Now on the other hand, if your conversion rate is really high, but you’re not making enough money, you’ll want to look at the other data points to see where the issue lies. Because a really high conversion rate isn’t going to help your bottom line if you’re only getting a few people to actually view the page. In that case, you’ll want to work on your SEO, run some ads, think of other ways to generate more traffic to the product. Because you can see that when people get to that product, they love it.
If you are seeing that you’re getting tons of traffic and they’re not converting, then you’ll want to work on those things. But the bottom line is to take a look at those earnings, you might need to raise your price, work on SEO or do some other things to generate traffic to the product.
Tracking all three of these data points, views conversion rate and earnings is really crucial if you want to grow your income on TPT. And I know that data is not always fun. That is certainly not the most exciting topic. But it really is so important to keep an eye on all three of them. And make those little adjustments as needed to optimize your store and increase your earnings to keep an eye on those numbers stay on top of your game and you will be a savvy teacher seller in no time.
Now here is your action step for today. Take a look at your TPT dashboard and see how you’re doing in these three areas. Specifically look at your top 10% in each area, that top 10% the products that are getting the most pageviews how are they converting? How much money are you making on them? Same thing for the top 10% highest conversion rates, those products that convert really well. Are you getting enough views on them? Are you making good money on those products? Or are they converting really well because maybe you need to raise some prices. Same thing for your earnings. Look at those top 10% earners and see what you can do to get more eyeballs on those or increase those conversion rates.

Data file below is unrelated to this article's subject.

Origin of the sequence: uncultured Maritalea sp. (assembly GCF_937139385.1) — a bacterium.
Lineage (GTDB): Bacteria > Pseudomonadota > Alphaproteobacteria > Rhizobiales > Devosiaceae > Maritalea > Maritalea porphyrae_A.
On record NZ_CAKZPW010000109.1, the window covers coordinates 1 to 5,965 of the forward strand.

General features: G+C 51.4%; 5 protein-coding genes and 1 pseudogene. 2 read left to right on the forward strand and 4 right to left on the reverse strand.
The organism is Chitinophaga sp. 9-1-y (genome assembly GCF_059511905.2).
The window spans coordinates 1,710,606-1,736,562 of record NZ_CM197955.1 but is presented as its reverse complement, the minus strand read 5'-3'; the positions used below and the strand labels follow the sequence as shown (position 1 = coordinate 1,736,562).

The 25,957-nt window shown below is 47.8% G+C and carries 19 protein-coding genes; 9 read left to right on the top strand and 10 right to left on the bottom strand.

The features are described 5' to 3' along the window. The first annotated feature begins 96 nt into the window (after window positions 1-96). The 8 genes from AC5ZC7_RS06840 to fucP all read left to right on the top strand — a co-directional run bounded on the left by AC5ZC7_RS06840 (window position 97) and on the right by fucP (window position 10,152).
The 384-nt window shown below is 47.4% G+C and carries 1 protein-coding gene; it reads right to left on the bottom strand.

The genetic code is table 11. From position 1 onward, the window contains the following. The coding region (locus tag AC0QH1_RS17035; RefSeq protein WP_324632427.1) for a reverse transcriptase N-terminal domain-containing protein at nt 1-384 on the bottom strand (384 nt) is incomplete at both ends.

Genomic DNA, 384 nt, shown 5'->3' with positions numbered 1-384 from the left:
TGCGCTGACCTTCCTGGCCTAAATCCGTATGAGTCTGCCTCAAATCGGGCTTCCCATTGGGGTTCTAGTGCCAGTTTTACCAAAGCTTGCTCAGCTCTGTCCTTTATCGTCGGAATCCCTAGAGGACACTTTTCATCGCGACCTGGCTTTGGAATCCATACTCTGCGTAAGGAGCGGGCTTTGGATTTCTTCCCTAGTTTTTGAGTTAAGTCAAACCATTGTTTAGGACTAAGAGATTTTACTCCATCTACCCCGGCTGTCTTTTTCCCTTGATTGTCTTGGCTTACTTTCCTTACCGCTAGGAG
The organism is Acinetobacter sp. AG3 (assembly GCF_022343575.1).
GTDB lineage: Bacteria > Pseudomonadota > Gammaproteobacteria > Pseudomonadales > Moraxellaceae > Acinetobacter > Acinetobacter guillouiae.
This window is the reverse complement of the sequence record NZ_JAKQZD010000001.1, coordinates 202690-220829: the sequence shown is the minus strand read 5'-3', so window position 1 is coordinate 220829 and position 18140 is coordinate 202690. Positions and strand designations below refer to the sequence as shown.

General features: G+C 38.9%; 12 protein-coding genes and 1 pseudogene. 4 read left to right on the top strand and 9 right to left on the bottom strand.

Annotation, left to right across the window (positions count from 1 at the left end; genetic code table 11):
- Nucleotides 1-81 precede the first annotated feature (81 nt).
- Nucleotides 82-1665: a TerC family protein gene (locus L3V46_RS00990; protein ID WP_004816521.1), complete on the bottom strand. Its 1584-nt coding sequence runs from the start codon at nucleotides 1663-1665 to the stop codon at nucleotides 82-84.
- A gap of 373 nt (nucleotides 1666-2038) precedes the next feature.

If you’re not happy with your numbers, then identify the areas that you can improve. Whether it’s tweaking your SEO, improving images and descriptions or even just a quick price raise. Keep tracking those numbers and making adjustments you will be well on your way to success on TPT. And eventually you will find that the data is actually pretty fun and exciting, because it can help give you actionable steps that really make a change in your business.
Thank you so much for listening today. If you want to learn more about how to interpret your TPT dashboard data and making the right changes to improve all of those numbers. Then I would love for you to join me in the Profit Booster Boot camp. The next live boot camp starts on March 11 and registration is open right now. So head to profitboosterbootcamp.com to get all the details I hope to see you in there.
And hey, if you’re listening to this later and you’ve missed the March boot camp, you can go to that same website to get on the waitlist and be the first to find out when the next boot camp is on the schedule. That site again is profitboosterbootcamp.com. See you there.
I hope you enjoyed today’s episode. If you did, please share it with another teacher seller who would also find it helpful. For more resources on Growing Your TPT business. Head to Kristendoyle.co/TPT. Talk to you soon.